Texas Oncology uses telemedicine to check on patients

Local News

WICHITA FALLS (KFDX/KJTL) — As essential businesses adjust their policies to combat COVID-19, doctors are still seeing patients that suffer from other illnesses like cancer.

But Texas Oncology has found an innovative way to connect with their patients. Texas Oncology says that virtual appointments have been working very well for them.

They launched this format in the past, but federal and state policy chnages because of COVID-19, have allowed them to fully treat patients from home.

“Policy change tends to be incremental,” Texas Oncology executive director and medical oncologist Dr. Debra Patt said. “The administration wants to make sure that they’re doing.. being as safe as possible with medicare beneficiaries as they make decisions. I’ll say it’s a huge shoutout to the administration and to CMS (Centers for Medicare and Medicaid Services) and Gov. Abbott because they have been incredibly progressive about telemedicine policy.”

Telemedicine has been the primary way of appointments for Texas Oncology and doctors and patients appreciate the caution being taken as fears grow about the coronavirus.

“It is one way that we can do things like shelter-in-place and still obtain the medical care that we need,” Patt said. “So that’s been really helpful. I think that during this challenging time, patients need to be interacting with their doctors.”

Even though oncologists aren’t therapists, they can still help their patients lower their anxiety.

“Most of us aren’t just okay,” Patt said. “Most of us have heightened anxiety. Cancer survivors have a lot of anxiety; they may be at greater risk. They may have questions for their doctor. They may need to manage side effects of medication so that interaction is really critical and being able to maintain it has so been so helpful.”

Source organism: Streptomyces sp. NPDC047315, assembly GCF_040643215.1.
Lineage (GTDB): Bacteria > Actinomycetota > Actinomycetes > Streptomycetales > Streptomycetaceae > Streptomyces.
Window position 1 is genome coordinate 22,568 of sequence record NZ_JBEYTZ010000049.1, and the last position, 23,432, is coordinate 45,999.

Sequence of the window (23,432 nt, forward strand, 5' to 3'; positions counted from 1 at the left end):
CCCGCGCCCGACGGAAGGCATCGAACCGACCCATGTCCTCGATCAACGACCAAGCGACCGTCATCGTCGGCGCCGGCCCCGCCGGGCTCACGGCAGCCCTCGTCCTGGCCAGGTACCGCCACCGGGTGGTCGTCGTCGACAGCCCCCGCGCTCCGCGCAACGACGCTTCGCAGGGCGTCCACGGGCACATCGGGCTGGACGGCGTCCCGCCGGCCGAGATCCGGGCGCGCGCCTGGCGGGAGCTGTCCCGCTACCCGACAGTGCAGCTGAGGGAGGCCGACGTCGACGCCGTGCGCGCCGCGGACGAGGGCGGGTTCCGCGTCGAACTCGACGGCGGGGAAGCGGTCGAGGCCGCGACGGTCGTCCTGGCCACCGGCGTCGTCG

Cancer survivor Staci Bella Rose thinks these virtual appointments should help patients tremendously.

“I was just at the oncology office about two weeks ago. And we were all scared,” Rose said. “We were all scared doing our little six feet apart. As a survivor, you don’t need to be out right now. You need to be home as much as possible so I think that’s great news.”

Rose has some tips on how to pass the time for survivors and patients who are currently battling cancer.

“Reading good books are an awesome way to battle through cancer,” Rose said. “Long hot showers is what I always liked because my body hurt so bad.”

Rose also said that connecting with family is another good way to pass the time while sheltering in place, and Patt advises patients to stay in touch with their doctor during this time.

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